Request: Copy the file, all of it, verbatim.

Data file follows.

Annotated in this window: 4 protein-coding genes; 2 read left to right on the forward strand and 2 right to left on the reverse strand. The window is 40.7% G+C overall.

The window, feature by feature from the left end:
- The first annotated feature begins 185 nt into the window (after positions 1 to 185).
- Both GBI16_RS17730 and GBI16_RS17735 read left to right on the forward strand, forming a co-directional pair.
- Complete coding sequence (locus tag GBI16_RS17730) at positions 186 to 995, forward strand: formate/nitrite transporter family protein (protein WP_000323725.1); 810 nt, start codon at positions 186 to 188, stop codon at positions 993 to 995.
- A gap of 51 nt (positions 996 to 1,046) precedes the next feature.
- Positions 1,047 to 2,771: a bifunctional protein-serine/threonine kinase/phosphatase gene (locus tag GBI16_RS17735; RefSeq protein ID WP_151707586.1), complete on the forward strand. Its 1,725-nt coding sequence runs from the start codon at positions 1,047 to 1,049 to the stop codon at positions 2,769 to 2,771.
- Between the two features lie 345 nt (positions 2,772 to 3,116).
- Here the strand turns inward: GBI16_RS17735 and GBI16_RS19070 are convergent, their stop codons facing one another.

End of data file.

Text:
Annotated in this window: 4 protein-coding genes; 2 read left to right on the forward strand and 2 right to left on the reverse strand. The window is 40.7% G+C overall.

The window, feature by feature from the left end:
- The first annotated feature begins 185 nt into the window (after positions 1 to 185).
- Both GBI16_RS17730 and GBI16_RS17735 read left to right on the forward strand, forming a co-directional pair.
- Complete coding sequence (locus tag GBI16_RS17730) at positions 186 to 995, forward strand: formate/nitrite transporter family protein (protein WP_000323725.1); 810 nt, start codon at positions 186 to 188, stop codon at positions 993 to 995.
- A gap of 51 nt (positions 996 to 1,046) precedes the next feature.
- Positions 1,047 to 2,771: a bifunctional protein-serine/threonine kinase/phosphatase gene (locus tag GBI16_RS17735; RefSeq protein ID WP_151707586.1), complete on the forward strand. Its 1,725-nt coding sequence runs from the start codon at positions 1,047 to 1,049 to the stop codon at positions 2,769 to 2,771.
- Between the two features lie 345 nt (positions 2,772 to 3,116).
- Here the strand turns inward: GBI16_RS17735 and GBI16_RS19070 are convergent, their stop codons facing one another.